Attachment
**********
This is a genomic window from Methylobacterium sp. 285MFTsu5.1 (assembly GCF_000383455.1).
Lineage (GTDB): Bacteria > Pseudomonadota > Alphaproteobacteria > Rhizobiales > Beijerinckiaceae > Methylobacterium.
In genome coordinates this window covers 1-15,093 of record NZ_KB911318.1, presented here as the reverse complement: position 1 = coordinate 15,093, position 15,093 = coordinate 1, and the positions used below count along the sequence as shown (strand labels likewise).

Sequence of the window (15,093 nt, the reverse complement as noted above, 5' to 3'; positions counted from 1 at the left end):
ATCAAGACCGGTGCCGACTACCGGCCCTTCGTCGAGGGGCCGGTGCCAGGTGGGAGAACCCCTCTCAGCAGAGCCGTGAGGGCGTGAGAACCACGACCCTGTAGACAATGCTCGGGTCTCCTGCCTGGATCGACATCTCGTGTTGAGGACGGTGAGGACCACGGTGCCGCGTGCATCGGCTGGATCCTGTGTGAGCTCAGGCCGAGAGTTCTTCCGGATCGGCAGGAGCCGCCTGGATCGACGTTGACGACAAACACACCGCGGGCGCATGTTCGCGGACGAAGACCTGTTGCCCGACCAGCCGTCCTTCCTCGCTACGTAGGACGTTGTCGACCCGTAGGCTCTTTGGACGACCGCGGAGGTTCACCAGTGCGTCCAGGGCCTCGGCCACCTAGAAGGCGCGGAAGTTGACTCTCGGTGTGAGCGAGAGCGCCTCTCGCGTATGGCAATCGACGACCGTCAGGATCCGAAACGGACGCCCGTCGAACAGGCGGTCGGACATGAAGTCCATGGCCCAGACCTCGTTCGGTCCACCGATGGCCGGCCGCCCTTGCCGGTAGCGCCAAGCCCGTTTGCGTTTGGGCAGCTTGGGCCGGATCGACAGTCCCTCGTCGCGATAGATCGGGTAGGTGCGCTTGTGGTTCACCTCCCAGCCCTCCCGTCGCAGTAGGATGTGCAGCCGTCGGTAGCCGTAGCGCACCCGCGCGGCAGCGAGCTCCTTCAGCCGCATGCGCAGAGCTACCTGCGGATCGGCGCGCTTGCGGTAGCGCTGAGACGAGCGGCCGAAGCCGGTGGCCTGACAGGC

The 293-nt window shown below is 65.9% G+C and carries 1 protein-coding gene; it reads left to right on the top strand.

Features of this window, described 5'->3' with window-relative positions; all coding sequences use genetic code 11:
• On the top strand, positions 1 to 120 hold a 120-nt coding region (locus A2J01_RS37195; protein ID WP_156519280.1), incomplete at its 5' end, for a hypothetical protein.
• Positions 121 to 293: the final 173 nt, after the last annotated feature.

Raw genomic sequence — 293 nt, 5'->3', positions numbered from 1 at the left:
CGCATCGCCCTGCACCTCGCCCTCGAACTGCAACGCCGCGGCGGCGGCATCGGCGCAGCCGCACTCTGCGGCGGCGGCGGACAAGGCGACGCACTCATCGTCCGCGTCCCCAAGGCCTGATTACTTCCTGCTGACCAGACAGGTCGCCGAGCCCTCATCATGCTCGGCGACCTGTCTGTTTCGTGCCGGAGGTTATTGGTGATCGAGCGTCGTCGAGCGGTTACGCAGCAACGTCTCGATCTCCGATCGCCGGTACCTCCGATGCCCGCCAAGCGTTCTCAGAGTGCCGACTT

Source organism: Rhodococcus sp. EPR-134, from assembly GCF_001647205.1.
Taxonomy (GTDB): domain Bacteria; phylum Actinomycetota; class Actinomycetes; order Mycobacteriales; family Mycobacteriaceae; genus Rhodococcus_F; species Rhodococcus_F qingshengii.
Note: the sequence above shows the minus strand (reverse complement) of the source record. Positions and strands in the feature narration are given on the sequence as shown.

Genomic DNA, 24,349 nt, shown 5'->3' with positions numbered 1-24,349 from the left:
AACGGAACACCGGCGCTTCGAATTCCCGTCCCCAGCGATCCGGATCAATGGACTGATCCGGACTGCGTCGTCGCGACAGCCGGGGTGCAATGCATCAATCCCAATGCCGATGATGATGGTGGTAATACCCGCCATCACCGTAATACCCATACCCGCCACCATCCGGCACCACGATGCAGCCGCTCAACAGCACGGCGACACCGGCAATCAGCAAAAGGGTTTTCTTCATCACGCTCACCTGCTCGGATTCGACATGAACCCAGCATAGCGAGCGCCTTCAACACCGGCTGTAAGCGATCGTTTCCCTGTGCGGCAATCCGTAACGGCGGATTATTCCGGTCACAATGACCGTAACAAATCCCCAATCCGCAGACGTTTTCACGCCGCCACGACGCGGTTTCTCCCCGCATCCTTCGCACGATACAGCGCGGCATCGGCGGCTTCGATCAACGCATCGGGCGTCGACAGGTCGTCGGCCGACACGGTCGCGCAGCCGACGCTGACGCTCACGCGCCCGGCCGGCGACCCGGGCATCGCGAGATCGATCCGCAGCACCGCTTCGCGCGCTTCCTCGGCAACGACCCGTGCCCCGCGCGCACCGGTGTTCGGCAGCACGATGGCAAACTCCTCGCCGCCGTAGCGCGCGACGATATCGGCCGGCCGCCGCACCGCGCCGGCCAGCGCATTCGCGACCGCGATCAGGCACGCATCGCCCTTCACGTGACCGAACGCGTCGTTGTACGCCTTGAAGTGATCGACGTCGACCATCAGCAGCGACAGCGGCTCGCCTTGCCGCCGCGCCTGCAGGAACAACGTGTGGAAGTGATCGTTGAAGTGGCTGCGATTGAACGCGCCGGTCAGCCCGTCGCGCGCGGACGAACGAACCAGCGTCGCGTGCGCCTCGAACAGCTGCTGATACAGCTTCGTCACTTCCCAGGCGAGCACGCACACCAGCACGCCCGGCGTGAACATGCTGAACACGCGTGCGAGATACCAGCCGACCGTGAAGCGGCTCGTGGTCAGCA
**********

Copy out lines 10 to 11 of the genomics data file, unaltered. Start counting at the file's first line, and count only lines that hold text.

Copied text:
Raw genomic sequence — 293 nt, 5'->3', positions numbered from 1 at the left:
CGCATCGCCCTGCACCTCGCCCTCGAACTGCAACGCCGCGGCGGCGGCATCGGCGCAGCCGCACTCTGCGGCGGCGGCGGACAAGGCGACGCACTCATCGTCCGCGTCCCCAAGGCCTGATTACTTCCTGCTGACCAGACAGGTCGCCGAGCCCTCATCATGCTCGGCGACCTGTCTGTTTCGTGCCGGAGGTTATTGGTGATCGAGCGTCGTCGAGCGGTTACGCAGCAACGTCTCGATCTCCGATCGCCGGTACCTCCGATGCCCGCCAAGCGTTCTCAGAGTGCCGACTT